What does “work” mean to you?

Are you in a traditional 9-to-5 job? Working part-time? Perhaps your work is more non-traditional and you are able to make your own hours.

Your work might be caring for your family. It might be the creative work of artistic output. Or maybe your work is looking for employment. Work could mean something entirely different to you.

Kenosha has an incredible work history, reflected through the storied histories of its inhabitants (that’s you).

This fall, Kenosha Public Library, in conjunction with the New York Public Theater and other Kenosha community partners, is presenting an exciting series of programs inviting our community to come together and discuss the nitty-gritty of what it means to work in Kenosha. Come share your story.

Join us on Tuesday, Oct. 16, at the UAW Local 72 Hall to engage with a special performance of the Pulitzer Prize-winning play, “SWEAT” by Lynn Nottage, that dives headfirst into the real-life, often murky depths of a Pennsylvania town faced with the realities of deindustrialization.

This performance, brought to Kenosha by the New York Public Theater, is destined to be the water-cooler talk of the season.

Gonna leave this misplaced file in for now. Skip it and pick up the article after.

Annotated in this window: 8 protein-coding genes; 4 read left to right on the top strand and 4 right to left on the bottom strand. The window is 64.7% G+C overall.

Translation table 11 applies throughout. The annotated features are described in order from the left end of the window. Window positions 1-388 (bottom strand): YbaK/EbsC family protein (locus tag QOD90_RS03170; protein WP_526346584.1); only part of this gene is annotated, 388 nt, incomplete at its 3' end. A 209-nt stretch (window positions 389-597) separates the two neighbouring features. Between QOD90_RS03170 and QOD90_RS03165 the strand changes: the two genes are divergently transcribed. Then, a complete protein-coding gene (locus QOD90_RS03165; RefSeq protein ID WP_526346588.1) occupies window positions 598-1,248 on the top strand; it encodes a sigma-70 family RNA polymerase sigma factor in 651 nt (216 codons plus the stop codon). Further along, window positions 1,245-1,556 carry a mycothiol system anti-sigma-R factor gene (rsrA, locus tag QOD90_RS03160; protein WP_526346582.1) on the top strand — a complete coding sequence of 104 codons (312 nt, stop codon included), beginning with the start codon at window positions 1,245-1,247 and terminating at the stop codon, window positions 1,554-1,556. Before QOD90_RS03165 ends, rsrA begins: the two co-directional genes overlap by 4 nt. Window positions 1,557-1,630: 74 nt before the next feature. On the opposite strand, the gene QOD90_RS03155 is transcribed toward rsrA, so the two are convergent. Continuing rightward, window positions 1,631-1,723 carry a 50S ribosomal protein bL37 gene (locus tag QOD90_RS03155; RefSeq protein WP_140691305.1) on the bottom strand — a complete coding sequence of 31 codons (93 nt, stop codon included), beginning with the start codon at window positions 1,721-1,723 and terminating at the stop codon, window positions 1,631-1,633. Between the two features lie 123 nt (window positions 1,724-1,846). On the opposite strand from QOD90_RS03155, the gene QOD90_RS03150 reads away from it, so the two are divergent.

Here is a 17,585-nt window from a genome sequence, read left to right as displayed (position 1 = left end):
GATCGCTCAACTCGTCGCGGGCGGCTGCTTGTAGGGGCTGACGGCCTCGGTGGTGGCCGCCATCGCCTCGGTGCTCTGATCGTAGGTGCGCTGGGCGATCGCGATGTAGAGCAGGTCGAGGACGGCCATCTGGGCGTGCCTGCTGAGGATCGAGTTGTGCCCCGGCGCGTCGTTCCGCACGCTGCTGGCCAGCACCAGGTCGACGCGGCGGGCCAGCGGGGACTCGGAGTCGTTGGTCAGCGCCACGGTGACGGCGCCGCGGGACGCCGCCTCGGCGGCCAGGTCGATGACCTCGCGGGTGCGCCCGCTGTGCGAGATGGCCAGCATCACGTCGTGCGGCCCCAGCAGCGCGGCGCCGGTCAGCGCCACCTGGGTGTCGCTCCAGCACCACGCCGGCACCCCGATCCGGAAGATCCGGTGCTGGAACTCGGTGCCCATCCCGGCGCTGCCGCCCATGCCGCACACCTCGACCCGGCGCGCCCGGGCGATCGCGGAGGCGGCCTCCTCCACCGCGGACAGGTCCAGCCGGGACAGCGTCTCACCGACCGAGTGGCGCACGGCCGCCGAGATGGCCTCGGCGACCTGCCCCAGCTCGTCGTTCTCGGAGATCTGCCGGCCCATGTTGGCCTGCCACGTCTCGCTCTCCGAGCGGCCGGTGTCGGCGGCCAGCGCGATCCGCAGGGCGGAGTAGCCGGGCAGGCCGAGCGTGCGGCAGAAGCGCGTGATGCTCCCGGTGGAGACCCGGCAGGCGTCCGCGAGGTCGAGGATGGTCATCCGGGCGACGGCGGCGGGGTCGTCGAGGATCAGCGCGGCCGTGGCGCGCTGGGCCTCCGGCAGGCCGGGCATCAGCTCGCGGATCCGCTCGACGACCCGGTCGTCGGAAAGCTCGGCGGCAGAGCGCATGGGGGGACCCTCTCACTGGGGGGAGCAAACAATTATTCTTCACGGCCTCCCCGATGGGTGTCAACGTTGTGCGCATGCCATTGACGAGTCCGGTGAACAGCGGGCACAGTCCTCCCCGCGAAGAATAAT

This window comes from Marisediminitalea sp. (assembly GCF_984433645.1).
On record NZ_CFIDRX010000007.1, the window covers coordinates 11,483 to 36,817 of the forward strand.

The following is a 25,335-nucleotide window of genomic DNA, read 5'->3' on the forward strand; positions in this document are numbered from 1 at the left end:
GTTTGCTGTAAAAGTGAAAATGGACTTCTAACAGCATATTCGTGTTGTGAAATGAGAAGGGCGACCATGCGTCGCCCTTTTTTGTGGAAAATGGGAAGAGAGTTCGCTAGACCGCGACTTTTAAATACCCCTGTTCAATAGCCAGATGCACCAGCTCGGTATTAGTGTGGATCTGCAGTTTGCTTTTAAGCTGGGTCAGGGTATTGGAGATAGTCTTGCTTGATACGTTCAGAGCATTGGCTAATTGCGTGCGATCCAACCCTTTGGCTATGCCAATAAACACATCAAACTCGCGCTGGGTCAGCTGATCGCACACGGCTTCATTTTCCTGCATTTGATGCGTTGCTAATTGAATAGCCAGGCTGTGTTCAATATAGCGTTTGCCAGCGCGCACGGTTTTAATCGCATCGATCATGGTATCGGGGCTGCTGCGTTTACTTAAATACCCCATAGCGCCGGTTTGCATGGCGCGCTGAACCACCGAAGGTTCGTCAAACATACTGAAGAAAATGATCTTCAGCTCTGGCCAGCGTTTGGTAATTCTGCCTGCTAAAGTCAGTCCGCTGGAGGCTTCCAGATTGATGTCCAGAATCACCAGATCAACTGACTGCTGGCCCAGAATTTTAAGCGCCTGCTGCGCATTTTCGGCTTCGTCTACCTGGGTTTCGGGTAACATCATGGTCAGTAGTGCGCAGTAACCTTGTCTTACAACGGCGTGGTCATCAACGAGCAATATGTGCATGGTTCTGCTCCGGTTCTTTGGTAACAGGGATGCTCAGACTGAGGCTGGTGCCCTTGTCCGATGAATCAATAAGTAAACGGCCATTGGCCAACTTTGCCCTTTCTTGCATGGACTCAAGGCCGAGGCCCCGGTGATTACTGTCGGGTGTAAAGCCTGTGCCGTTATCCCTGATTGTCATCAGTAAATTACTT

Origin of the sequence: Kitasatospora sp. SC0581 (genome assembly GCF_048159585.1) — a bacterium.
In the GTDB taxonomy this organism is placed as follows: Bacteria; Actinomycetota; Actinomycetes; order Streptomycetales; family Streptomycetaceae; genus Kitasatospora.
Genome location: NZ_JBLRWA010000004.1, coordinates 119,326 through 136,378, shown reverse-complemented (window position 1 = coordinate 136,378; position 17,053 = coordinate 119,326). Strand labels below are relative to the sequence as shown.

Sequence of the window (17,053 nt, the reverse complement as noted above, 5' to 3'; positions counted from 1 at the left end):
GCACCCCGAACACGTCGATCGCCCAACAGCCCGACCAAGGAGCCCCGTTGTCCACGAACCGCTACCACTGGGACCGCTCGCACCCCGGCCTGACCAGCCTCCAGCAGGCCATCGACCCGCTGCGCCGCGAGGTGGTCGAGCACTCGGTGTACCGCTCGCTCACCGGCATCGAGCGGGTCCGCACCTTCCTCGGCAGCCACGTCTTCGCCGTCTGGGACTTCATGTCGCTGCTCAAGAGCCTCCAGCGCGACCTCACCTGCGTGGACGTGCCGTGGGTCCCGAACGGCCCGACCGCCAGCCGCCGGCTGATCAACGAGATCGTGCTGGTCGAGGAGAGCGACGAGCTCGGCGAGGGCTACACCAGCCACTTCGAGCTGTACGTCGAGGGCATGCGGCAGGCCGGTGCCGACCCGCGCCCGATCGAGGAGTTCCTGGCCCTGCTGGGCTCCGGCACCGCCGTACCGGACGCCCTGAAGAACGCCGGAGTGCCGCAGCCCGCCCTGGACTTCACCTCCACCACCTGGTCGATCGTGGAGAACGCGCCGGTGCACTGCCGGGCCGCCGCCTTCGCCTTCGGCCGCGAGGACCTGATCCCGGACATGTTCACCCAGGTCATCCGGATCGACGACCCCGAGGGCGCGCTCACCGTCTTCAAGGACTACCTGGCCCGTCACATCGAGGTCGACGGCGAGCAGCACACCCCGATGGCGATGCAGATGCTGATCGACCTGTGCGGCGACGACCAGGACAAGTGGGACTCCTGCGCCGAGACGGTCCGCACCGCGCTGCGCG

Continue the conversation by connecting with your fellow Kenoshans at a series of “Kenosha Works!” programs, running from September to November this fall.

Events include discussions on the history of local industry, learning to record family stories about work, what it means to work as a creative, as well as discussions on work in our community, racism and employment, and (of course) book discussions on “SWEAT” by Lynn Nottage.

For more information, call KPL at 564-6130 or visit us online at https://tinyurl.com/kenoshaworks.

Jennifer Meixelsperger is public programming librarian for the Kenosha Public Library.

Reading about work

In the meantime, dig into the topic with some of these titles”

“SWEAT” by Lynn Nottage: Our inspiration! KPL has secured extra HOT copies for the season, so you can get your hands on one.

“Nickel and Dimed” by Barbara Ehrenreich: Read this popular title to explore what it means to be working-class poor in today’s America.

“Working” by Studs Terkel: Try out this classic title and an inspiration to the more current title Gig by Marisa Bowe, about what it means to work.

“More Than They Bargained For” by Jason Stein and Patrick Marley: This informative title covers this history of labor and unions in Wisconsin, especially the events of 2011.

“There Is Power in a Union: The Epic Story of Labor in America” by Philip Dray: If you want to dig into the big picture surrounding labor history in the United States, this one is for you.

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